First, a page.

The Conversion of 'LIVN GRN'
By Bill Moore
"Mike doesn't make many mistakes," Kim Adelman told me as his chief technician, Mike Dibble, labored tirelessly at the installation of their first Hong Kong-assembled battery pack. "He usually saves them for one big one," he chuckled. He words would be prophetic.
Kim and Mike flew into Omaha this week to upgrade our public power company's plug-in Prius, giving it the ability to drive in PHEV-mode as high as 70 mph. After that, they would tackle converting EV World's personal Toyota Prius to a plug-in hybrid. It would be an adventure -- and emotional roller coaster -- from start to finish.
The story begins when Adelman called me a few weeks ago from San Diego to say that he was coming to Omaha and that he'd like to install one of his kits in our newly acquired Prius, which we'd bought last month from Autobeyours.com's Steve Woodruff. It had been totaled in a front end collision in Texas, and Woodruff had bought it as salvage from the insurance company, and restored it back to nearly-new condition.
Kim didn't have to twist my arm on this proposition; we'd get a cutting edge plug-in hybrid conversion kit and Plug In Conversions Corporation will be getting worldwide exposure through EV World.
I'd driven Adelman's own Prius last summer just a few days after he'd installed his Hybrid Engine Management module or HEM, which had been developed by the Ewert brothers in Chicago, whom he credits with allowing his kit to leap-frog his competition. Whereas most Prius plug-in kits are restricted by Toyota software code to operating in electric drive mode under 34 mph IF you drive very carefully and don't accelerate at anything close to normal speeds, PICC's kit allows you to effortless drive at highway speeds on the Toyota's Synergy Hybrid Drive electric motor alone. While the engine spins, no gasoline is burned. As long as there is sufficient charge in the Goldpeak NiMH batteries, the Prius operates like an electric car. It should also be noted that PICC is the only kit maker to utilize the same battery chemistry found in the stock Prius. Some kit makers offer lead batteries to keep down costs, while others have designed theirs around lithium ion, a chemistry PICC is also planning to offer in the near future, which should significantly reduce the weight and size of the firm's current 330-pound pack. Installed, the PICC system adds a total of 230 pounds, subtracting the stock battery pack, spare tire and jack. If we incur a flat in town, we can call for assistance. On a longer trip, we'll carry the spare and jack.
The pack that now resides in our Prius began life in Hong Kong at Goldpeak's plant. It is the first PICC pack to be assembled in overseas. After it arrived in San Diego, Dibble pre-assembled all the necessary wiring allows it to transparently interface with Toyota's energy management system. It was then crated up and shipped via FedEx to the Automotive Technology shop at Omaha's Metropolitan Community College. It arrived at the campus in South Omaha the same day Adelman and Dibble landed. The plan was for them to install their HEM module on Omaha Public Power District's PICC-converted Prius that afternoon and early the next morning, start on ours.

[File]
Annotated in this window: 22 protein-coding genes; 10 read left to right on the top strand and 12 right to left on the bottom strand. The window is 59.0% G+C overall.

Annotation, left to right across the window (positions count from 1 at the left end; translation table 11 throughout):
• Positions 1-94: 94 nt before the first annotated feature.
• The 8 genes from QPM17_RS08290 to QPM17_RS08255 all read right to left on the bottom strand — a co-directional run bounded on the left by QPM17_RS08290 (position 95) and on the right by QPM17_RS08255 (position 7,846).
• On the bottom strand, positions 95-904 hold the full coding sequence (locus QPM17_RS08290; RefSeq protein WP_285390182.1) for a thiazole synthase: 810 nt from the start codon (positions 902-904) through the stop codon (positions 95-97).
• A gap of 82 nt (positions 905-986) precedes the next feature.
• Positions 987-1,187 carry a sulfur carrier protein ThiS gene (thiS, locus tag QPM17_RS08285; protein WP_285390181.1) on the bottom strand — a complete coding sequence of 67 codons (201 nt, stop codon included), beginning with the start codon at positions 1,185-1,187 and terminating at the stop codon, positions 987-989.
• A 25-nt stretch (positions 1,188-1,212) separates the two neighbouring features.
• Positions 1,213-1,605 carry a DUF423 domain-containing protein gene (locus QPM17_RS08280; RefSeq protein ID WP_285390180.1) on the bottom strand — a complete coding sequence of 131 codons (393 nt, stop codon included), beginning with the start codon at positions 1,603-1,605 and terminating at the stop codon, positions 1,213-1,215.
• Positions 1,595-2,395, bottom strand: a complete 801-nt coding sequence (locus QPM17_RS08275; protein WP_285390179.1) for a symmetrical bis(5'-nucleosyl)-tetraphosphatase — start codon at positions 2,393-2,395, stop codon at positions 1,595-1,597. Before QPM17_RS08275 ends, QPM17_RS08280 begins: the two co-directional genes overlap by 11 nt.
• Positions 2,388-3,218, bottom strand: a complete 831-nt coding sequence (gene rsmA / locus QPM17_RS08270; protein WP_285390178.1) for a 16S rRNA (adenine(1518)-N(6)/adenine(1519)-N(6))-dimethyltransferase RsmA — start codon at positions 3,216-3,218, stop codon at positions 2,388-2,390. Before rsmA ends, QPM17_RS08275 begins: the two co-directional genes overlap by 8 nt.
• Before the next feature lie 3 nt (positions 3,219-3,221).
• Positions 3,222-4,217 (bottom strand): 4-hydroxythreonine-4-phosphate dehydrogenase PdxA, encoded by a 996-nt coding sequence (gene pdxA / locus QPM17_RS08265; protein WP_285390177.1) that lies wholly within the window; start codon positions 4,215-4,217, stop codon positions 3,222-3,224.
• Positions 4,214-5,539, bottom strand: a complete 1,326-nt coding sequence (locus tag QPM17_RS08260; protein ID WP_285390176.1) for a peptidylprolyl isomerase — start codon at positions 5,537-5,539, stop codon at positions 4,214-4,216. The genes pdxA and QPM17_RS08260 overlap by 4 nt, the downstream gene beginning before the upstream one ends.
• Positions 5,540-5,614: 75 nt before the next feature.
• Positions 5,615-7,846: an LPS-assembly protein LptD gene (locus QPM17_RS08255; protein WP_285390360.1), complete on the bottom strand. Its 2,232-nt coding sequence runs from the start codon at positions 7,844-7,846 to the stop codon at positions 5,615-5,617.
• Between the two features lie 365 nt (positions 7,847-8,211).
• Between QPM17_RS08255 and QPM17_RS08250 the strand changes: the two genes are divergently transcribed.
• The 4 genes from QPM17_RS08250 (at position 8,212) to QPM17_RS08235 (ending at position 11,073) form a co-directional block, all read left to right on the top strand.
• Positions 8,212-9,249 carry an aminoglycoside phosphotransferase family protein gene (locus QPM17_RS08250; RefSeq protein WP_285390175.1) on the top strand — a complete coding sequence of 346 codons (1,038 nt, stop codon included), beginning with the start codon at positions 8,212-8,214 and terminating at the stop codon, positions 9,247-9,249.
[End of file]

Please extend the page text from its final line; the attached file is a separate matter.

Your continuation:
While I drove my wife to work, Kim and Mike drove the Prius to MCC and began removing the rear cargo decking, spare tire, side panels and rear seats. By the time I arrived half an hour later, Dibble had nearly stripped the rear cargo area of the car down to the metal. By 11 AM, the stock battery was laying on the floor, along with the plastic panels and seats. Meanwhile, a constant stream of automotive students and faculty members kept Kim busy answering questions. An Omaha World-Herald report and photographer hovered nearby asking questions and taking photos, which ended up on the front page of the paper's Money section the next day.
The conversion procedure involves reusing most of the Prius battery case in which are mounted the Brusa charger that handles the 6.1 kWh PHEV battery pack, a smaller Battery Minder charger to keep the Prius' tiny accessory battery happy, and a small fan to keep air flowing. The air from Toyota's battery air duct is re-channeled into the PICC pack using a specially-design plastic duct. The Prius' battery ventilation fan has been programmed to turn on once the battery pack reaches 70° F. The air is channeled through the three layers of 168 modules that make up the pack, and exits out slots in the rear and bottom of the pack. Kim advises that the retractable cargo deck cover be kept in place, especially in summer to help keep the pack from overheating, which would shorten its life. GoldPeak assures Adelman their modules are good for 1,500 charging cycles.
By 4:30 that afternoon, the battery was securely bolted in place, assisted by several MCC auto tech students. As I headed to pick up my wife from work, Kim and Mike opted to stay and work on the car, hoping to get it running before calling it a day. By 7 PM, he phoned to say they had run into a glitch; the car wouldn't start. Both were dog tired and decided to drive back to Papillion, where they were staying with us. Kim wasn't sure what the problem was and over pizza tried to mentally debug it with Mike. Ever-the-optimist, Adelman reassured us that they'd have the problem resolved by 10 AM the next morning.
By 11:30 AM, when I reached him by cellphone, he sounded tired and frustrated. He hadn't yet isolated the problem, but he was sure they would narrow it down. By around 1:30 PM, they thought they had. The computer control board that they used in place of Toyota's to manage the battery pack, appeared to be bad. Kim thought that replacing the faulty board would solve the problem, but he needed to get one from the Ewerts in Chicago. He had checked with UPS and they could get it to him 'same day,' but it would cost $400 in shipping charges. He and Mike had booked their return tickets for late Saturday afternoon, and it looked increasingly like he'd have to reschedule his flight. He said with conviction that he wasn't leaving until the car worked.